For comparison, my previous attempt was during a gibbous moon with 318 light frames. This time around, I had a new moon and 667 light frames (but I chose to keep the best 80%, so an effective 534 total subs). Total exposure time is around 11 minutes. Images were taken with Canon Rebel XT (350D) on a fixed tripod.
|Stack of 534 subs, 94 darks, 104 bias, f/5.6, 300mm, ISO 1600, 1.3 sec each|
Layered with my previous image at 30% transparency
It's definitely more recognizable than just a fuzzy blob! Granted, it's got plenty of fuzz and blob to go around. I try to remind myself that this is with a relatively slow lens and 8 megapixel camera (Canon Rebel XT) so it's not going to be Hubble quality. It's a baby step, and my best Andromeda to date! Still, after two nights of shooting, 4 hours of image stacking, and 2 hours of image processing, I had high expectations!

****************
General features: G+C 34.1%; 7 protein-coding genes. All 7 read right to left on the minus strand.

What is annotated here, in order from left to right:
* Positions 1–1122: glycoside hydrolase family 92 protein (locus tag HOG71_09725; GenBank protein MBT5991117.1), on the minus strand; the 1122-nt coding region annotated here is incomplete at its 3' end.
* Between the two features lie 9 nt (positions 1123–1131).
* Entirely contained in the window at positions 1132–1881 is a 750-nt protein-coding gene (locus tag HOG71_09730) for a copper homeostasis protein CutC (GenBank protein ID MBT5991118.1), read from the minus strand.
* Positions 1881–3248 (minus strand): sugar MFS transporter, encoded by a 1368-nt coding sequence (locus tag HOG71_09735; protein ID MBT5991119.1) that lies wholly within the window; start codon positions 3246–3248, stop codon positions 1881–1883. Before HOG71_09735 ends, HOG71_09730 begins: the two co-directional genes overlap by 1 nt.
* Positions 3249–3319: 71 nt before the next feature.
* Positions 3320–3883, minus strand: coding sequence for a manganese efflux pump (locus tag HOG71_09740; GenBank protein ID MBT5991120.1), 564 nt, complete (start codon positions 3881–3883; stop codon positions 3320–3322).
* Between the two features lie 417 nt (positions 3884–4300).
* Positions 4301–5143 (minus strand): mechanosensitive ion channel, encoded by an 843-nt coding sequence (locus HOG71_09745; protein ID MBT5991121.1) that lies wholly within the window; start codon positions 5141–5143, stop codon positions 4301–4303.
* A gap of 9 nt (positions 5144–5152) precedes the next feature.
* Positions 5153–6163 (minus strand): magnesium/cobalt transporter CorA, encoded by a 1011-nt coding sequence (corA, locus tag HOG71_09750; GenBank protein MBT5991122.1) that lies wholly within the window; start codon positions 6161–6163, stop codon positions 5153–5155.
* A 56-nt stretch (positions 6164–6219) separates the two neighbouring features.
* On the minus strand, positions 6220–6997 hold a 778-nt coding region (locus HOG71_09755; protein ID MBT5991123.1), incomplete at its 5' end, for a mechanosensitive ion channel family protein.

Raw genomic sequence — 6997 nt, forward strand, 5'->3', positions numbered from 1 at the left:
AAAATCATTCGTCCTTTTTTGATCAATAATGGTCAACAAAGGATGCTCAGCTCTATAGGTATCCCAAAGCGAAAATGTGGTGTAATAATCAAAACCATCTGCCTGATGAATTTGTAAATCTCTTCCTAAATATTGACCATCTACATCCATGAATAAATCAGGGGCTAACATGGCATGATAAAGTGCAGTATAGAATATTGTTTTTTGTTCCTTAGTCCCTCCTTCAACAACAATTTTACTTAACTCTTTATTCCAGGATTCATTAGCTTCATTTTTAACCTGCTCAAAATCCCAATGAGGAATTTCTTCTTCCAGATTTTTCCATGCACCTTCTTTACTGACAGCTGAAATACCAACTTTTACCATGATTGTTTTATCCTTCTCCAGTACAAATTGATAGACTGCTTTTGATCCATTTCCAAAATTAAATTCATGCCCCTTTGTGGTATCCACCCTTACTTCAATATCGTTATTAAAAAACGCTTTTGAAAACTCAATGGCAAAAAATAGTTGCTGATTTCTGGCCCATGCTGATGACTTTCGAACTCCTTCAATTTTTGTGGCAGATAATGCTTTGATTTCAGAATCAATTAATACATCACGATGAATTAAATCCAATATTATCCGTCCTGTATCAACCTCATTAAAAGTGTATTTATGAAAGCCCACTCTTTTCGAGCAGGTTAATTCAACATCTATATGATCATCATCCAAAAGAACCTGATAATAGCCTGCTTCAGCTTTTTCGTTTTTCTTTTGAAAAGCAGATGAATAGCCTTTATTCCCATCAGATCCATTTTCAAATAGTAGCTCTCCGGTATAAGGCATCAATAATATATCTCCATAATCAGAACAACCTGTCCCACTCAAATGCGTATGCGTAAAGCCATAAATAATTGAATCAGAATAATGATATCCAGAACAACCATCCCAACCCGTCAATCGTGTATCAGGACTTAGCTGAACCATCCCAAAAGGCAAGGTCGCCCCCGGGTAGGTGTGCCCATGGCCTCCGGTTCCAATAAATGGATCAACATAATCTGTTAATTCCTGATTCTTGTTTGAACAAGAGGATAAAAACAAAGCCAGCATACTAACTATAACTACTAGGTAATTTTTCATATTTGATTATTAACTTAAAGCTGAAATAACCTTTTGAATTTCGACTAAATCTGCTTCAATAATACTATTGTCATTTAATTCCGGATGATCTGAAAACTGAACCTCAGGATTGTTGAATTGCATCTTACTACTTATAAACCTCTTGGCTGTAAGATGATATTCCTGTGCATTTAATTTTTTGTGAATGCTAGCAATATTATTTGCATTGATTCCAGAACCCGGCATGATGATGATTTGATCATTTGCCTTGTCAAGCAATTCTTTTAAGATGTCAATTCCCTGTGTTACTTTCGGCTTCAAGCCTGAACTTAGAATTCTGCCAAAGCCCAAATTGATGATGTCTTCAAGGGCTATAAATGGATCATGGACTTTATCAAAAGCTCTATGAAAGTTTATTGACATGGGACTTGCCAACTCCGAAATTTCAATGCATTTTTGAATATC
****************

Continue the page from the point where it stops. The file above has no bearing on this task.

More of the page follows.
|Dust trails are visible on M31 as darker lines on the top ridge. M110 and M32 are featureless but visible nonetheless.|
|Baby steps, improvement over my first Andromeda attempt|
Update: Planning my shot...
Jason in the comments asked for an unprocessed light frame, but I can do one better. Here is some more info on how I planned out the shot.
|First I find the right general area by star-hopping from Mirach to the left|
|Then I scan the area at ISO 1600 with 8 second exposures until I get Andromeda framed correctly. In this case, in the bottom 1/3 of the frame. This is because the sky will appear to move upward, so Andromeda will be centered as long as possible.|
|After getting Andromeda in the right spot in my field of view, I switch to 1.3 sec exposures to avoid star trails following the 600 rule (600 ÷ 1.6 (my image sensor crop factor) ÷ 300 (focal length) = 1.25 sec|